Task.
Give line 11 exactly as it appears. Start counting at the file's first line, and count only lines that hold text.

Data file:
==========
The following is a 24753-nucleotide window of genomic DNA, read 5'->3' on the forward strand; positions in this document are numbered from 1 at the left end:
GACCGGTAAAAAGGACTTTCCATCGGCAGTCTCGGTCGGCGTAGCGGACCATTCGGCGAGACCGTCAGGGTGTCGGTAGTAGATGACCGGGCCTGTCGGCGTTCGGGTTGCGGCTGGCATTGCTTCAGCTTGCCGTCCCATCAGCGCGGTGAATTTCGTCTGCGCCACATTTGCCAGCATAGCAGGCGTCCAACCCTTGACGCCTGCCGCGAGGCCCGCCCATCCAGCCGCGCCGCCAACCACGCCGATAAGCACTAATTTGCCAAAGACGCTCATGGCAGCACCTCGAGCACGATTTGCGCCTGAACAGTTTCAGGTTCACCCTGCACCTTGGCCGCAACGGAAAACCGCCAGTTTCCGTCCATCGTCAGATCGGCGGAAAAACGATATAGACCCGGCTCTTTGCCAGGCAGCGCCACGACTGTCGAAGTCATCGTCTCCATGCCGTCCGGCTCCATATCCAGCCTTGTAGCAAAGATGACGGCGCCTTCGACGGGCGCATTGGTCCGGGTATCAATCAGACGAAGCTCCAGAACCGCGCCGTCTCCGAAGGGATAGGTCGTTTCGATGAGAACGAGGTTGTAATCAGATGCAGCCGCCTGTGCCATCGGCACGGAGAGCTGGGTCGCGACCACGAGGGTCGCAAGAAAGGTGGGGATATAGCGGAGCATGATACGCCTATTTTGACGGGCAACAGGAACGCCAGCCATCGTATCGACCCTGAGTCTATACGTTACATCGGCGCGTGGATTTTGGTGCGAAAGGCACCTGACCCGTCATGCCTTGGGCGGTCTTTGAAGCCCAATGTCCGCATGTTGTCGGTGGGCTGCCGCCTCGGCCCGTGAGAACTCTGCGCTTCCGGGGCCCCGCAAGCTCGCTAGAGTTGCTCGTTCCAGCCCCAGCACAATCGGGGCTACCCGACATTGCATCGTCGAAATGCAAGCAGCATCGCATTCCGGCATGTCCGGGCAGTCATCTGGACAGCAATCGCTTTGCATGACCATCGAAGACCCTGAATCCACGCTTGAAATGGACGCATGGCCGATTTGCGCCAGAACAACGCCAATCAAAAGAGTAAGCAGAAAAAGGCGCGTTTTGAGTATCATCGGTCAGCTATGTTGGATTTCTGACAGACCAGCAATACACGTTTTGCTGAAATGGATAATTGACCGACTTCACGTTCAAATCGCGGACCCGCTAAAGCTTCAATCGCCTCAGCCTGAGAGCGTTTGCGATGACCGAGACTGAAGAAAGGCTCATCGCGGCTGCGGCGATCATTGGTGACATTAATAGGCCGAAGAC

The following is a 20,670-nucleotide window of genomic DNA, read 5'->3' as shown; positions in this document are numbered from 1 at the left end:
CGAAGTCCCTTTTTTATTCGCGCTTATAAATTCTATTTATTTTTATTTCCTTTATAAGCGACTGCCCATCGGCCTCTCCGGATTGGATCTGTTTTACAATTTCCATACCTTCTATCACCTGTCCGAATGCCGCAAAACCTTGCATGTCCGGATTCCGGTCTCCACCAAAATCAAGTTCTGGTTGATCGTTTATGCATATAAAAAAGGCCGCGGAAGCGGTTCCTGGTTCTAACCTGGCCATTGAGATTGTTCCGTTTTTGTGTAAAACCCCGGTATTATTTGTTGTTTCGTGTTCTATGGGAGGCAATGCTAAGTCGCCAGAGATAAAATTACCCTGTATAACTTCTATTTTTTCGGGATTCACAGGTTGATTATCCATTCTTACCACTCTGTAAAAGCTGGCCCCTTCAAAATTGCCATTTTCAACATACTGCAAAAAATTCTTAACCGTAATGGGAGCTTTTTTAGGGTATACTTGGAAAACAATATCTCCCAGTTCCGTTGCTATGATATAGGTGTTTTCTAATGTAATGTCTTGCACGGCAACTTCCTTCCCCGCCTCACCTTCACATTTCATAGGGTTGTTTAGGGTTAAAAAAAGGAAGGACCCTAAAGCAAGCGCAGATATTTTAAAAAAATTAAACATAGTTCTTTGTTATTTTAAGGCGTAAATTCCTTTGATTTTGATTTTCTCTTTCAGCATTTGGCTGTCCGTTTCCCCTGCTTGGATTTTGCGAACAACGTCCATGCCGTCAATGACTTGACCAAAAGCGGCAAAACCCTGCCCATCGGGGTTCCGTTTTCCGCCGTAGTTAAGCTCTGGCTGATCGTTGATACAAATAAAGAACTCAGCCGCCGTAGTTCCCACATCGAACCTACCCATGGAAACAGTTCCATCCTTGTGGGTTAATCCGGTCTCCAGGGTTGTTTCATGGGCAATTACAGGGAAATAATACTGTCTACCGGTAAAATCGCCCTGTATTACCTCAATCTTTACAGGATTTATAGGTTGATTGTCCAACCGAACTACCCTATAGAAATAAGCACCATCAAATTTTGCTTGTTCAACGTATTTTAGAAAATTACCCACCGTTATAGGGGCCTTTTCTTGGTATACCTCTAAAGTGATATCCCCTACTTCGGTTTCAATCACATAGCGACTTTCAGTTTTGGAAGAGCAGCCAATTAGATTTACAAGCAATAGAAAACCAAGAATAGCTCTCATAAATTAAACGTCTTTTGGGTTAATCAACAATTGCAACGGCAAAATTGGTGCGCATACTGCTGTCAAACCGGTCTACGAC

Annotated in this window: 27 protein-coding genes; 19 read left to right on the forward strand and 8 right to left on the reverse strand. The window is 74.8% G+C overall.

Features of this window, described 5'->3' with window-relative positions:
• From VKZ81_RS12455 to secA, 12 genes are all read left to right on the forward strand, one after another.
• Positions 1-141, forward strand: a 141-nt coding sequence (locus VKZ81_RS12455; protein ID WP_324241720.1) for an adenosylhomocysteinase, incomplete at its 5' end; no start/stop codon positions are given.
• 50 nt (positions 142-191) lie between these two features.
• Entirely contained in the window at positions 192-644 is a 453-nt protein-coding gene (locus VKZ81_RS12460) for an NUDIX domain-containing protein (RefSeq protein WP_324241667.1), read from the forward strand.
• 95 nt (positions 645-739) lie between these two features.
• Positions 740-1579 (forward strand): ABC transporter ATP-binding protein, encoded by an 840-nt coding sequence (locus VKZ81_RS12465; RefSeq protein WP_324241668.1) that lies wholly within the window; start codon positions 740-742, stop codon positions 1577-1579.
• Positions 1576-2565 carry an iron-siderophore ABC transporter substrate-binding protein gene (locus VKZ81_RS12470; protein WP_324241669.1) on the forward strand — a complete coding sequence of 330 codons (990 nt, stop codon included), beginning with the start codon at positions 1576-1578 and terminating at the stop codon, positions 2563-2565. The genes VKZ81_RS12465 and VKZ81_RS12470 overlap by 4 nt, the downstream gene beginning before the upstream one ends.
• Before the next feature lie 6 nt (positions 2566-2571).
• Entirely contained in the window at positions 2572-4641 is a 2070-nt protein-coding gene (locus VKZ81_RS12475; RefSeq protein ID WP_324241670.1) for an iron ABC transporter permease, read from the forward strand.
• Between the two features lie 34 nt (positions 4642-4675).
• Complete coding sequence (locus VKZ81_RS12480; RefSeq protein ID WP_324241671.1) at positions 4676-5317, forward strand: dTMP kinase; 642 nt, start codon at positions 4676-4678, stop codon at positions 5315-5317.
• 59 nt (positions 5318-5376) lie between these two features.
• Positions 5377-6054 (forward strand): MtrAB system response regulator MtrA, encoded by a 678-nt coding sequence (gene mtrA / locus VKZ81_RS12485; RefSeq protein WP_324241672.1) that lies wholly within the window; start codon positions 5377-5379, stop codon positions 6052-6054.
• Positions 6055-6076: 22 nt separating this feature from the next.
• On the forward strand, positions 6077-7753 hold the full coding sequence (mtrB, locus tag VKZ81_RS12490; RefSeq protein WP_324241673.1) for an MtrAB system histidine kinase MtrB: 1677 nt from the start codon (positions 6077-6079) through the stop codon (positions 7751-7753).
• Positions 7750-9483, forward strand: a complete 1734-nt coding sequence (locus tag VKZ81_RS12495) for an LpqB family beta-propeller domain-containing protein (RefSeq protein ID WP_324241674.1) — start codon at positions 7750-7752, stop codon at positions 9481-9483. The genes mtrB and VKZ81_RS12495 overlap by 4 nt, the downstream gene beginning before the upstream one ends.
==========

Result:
• 95 nt (positions 645-739) lie between these two features.